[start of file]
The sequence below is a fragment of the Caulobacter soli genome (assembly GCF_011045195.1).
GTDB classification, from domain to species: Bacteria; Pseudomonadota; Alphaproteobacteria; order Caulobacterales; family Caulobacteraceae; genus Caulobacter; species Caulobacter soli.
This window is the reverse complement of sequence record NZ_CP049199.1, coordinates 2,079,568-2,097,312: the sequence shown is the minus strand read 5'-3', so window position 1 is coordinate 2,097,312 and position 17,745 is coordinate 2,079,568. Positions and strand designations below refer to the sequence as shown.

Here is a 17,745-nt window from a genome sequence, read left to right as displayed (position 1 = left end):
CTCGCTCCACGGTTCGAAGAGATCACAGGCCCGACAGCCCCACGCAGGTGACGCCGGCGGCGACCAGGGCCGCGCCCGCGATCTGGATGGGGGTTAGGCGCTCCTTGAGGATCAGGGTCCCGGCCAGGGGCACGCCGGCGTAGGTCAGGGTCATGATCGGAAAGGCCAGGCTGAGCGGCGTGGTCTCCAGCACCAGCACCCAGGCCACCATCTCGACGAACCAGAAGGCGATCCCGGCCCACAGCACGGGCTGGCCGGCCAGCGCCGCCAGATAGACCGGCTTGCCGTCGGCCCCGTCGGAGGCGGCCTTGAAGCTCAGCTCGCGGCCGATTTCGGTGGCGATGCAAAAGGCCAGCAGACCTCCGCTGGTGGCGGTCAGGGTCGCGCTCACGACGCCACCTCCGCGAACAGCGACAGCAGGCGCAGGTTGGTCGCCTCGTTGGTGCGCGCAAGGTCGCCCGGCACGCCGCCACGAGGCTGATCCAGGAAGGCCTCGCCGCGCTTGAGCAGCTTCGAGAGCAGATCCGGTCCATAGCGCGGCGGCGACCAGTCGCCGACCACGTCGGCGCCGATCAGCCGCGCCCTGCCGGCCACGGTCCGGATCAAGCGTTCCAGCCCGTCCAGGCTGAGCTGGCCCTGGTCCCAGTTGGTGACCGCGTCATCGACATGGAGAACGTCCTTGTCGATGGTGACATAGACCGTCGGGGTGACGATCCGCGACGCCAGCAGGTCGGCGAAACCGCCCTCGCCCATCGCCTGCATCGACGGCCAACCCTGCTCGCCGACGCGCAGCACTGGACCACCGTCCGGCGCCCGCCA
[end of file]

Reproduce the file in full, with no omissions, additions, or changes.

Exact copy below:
The sequence below is a fragment of the Caulobacter soli genome (assembly GCF_011045195.1).
GTDB classification, from domain to species: Bacteria; Pseudomonadota; Alphaproteobacteria; order Caulobacterales; family Caulobacteraceae; genus Caulobacter; species Caulobacter soli.
This window is the reverse complement of sequence record NZ_CP049199.1, coordinates 2,079,568-2,097,312: the sequence shown is the minus strand read 5'-3', so window position 1 is coordinate 2,097,312 and position 17,745 is coordinate 2,079,568. Positions and strand designations below refer to the sequence as shown.

Here is a 17,745-nt window from a genome sequence, read left to right as displayed (position 1 = left end):
CTCGCTCCACGGTTCGAAGAGATCACAGGCCCGACAGCCCCACGCAGGTGACGCCGGCGGCGACCAGGGCCGCGCCCGCGATCTGGATGGGGGTTAGGCGCTCCTTGAGGATCAGGGTCCCGGCCAGGGGCACGCCGGCGTAGGTCAGGGTCATGATCGGAAAGGCCAGGCTGAGCGGCGTGGTCTCCAGCACCAGCACCCAGGCCACCATCTCGACGAACCAGAAGGCGATCCCGGCCCACAGCACGGGCTGGCCGGCCAGCGCCGCCAGATAGACCGGCTTGCCGTCGGCCCCGTCGGAGGCGGCCTTGAAGCTCAGCTCGCGGCCGATTTCGGTGGCGATGCAAAAGGCCAGCAGACCTCCGCTGGTGGCGGTCAGGGTCGCGCTCACGACGCCACCTCCGCGAACAGCGACAGCAGGCGCAGGTTGGTCGCCTCGTTGGTGCGCGCAAGGTCGCCCGGCACGCCGCCACGAGGCTGATCCAGGAAGGCCTCGCCGCGCTTGAGCAGCTTCGAGAGCAGATCCGGTCCATAGCGCGGCGGCGACCAGTCGCCGACCACGTCGGCGCCGATCAGCCGCGCCCTGCCGGCCACGGTCCGGATCAAGCGTTCCAGCCCGTCCAGGCTGAGCTGGCCCTGGTCCCAGTTGGTGACCGCGTCATCGACATGGAGAACGTCCTTGTCGATGGTGACATAGACCGTCGGGGTGACGATCCGCGACGCCAGCAGGTCGGCGAAACCGCCCTCGCCCATCGCCTGCATCGACGGCCAACCCTGCTCGCCGACGCGCAGCACTGGACCACCGTCCGGCGCCCGCCA